1. Streamline Your Supply Chain
When negotiating with suppliers, the larger the basket that they receive, the more competitive their pricing should be, which should not just be limited to the larger nationwide suppliers. If a smaller local supplier is guaranteed business, they are likely to provide better pricing and priortise your custom. Therefore, the more products that you can purchase from one supplier the better.
Most hospitality establishments are working on reduced revenues and have had a reduced workforce, so reducing the number of suppliers in the supply chain will be positive and have a direct impact on both the loading bay, in terms of receiving, and finance as there will be fewer invoices to process.
2. Keep Stock Levels to a Minimum
As business levels fluctuated since the hospitality sector reopened in July, and with this and the potential of further lockdowns, it is important to keep stock levels to a minimum to preserve cash and minimise wastage. When reviewing the requirements of your supply chain, flexibility of the supplier should be a big factor. You may wish to consider:
- What is their order cut off time?
- What is their schedule and will it be frequent enough to meet your demand?
- Can they guarantee a specific delivery time window?
How much stock will they be holding and can they supply a business of your size?
3. Fix Pricing and Building Supplier Relations
However, lengthier fixed pricing may mean the supplier is less competitive on the pricing, so it is about finding the best middle ground between you and the supplier so that everyone has predictability and a beneficial agreement. A general rule of thumb on the length of a price agreements is:
- Meat – Monthly
- Dairy – Monthly
- Fruit and vegetables – Monthly
- Fish and seafood – Weekly
- Dry goods – Every six months
- Chemicals and guest supplies etc – Annually
- Printing and stationary – Annually
It is a good idea to manage agreed pricing and contracts in a procurement system, like Fourth’s, where you can see clearly when a contract is up for a renewal or a price file is about to expire.
Supplier relationships are key in getting a good deal so keep in contact with your account manager to ensure they understand what your business looks like as the market constantly evolves.
4. Tidy up Your Procurement System
After a supplier’s pricing has been fixed, load the pricing into the system so that team members placing orders are confident that the price on the purchase order will be the price on the invoice, which will help the team to achieve their forecasts. Loading pricing will also enable you to effectively manage contracts and price agreements as end dates will be highlighted, giving you enough time to go to market to secure your future pricing agreements.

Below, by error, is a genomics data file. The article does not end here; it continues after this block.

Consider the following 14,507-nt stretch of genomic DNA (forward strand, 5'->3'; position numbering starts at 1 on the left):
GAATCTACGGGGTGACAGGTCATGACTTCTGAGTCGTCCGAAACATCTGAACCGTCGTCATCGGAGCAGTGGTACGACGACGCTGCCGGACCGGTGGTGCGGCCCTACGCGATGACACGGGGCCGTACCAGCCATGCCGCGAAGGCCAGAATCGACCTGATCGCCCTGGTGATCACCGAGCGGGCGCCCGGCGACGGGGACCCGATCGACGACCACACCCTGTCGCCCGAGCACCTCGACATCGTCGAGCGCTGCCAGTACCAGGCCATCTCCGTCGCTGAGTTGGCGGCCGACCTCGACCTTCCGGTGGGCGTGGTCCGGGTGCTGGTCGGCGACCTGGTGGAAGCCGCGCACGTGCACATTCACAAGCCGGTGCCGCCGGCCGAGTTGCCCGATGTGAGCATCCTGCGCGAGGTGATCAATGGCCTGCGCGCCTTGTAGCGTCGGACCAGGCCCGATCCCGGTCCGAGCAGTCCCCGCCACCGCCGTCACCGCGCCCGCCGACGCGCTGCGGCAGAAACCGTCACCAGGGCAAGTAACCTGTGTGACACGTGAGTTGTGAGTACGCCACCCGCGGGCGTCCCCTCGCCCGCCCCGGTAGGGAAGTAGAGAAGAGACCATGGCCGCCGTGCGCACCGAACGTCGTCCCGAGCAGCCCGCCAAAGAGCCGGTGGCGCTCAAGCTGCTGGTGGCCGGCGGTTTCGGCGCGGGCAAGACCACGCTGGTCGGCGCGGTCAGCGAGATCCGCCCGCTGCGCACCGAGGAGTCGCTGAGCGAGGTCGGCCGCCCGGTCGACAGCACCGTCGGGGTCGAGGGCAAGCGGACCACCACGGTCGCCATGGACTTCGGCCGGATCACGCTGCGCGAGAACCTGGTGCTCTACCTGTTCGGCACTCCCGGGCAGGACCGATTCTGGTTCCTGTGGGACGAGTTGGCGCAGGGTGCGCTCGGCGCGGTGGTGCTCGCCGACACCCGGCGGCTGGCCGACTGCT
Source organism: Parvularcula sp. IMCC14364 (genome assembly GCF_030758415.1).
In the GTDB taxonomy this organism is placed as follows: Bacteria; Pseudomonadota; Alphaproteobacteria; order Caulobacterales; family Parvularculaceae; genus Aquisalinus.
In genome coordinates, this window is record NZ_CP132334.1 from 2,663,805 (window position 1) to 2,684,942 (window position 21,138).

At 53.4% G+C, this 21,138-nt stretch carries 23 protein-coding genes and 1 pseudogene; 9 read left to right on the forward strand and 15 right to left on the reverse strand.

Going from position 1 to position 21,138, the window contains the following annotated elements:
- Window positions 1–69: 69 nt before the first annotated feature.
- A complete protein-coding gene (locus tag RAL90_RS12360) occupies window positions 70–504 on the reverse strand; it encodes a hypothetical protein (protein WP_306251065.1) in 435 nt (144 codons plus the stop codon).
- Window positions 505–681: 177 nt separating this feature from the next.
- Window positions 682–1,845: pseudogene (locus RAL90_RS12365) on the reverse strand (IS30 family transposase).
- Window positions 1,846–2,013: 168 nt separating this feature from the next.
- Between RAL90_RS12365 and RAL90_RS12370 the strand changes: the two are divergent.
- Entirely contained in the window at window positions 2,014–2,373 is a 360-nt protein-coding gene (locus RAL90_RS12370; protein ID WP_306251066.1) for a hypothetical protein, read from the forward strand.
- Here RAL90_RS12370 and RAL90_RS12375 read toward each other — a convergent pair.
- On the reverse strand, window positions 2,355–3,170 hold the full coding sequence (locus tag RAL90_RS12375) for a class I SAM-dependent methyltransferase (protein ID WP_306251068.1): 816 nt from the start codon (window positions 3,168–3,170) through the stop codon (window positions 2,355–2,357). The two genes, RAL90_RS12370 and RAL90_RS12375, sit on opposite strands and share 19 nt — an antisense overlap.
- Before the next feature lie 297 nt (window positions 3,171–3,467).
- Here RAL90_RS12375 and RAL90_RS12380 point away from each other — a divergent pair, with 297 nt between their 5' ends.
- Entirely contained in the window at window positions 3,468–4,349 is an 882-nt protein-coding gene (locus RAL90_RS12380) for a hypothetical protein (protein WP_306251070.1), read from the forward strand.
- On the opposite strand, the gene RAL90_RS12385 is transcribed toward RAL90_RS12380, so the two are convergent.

5. Supplier Compliance
With the introduction of Natasha’s Law in October 2021, you should ensure your suppliers are able to provide you with allergen data to load into your procurement system against your recipes so you can track the allergens in every dish. A solution like Ten Kites can assist you in this process, enabling you instantly to update your menus to your website, order at table solution, digital signage, labeling solution and more.
To find out how Fourth can help you effectively manage your supply chain check out our procurement and inventory solution.
Financial pressures are at an all-time high as we move into a second lockdown. We know supporting your employees’ financial and mental wellbeing is really important to you during these challenging times and hope that exploring Fourth X Wagestream will support you in these efforts, enabling you to give your team access to their furlough income on demand.
The hotel industry was faced with disruption and increased costs before the COVID-19 global pandemic. Since, restrictions on leisure and travel and new health & safety operating protocols have resulted in increased costs, fluctuating demand and reduced occupancy, covers and revenues, making it extremely challenging to operate profitably.
Many of us will look back on 2020 as the year that fundamentally changed the hospitality industry. From monitoring the health of our employees, team members wearing PPE, to constantly changing rotas to accommodate consumer demand, the pandemic has certainly changed the way we operate and our traditional measures of success.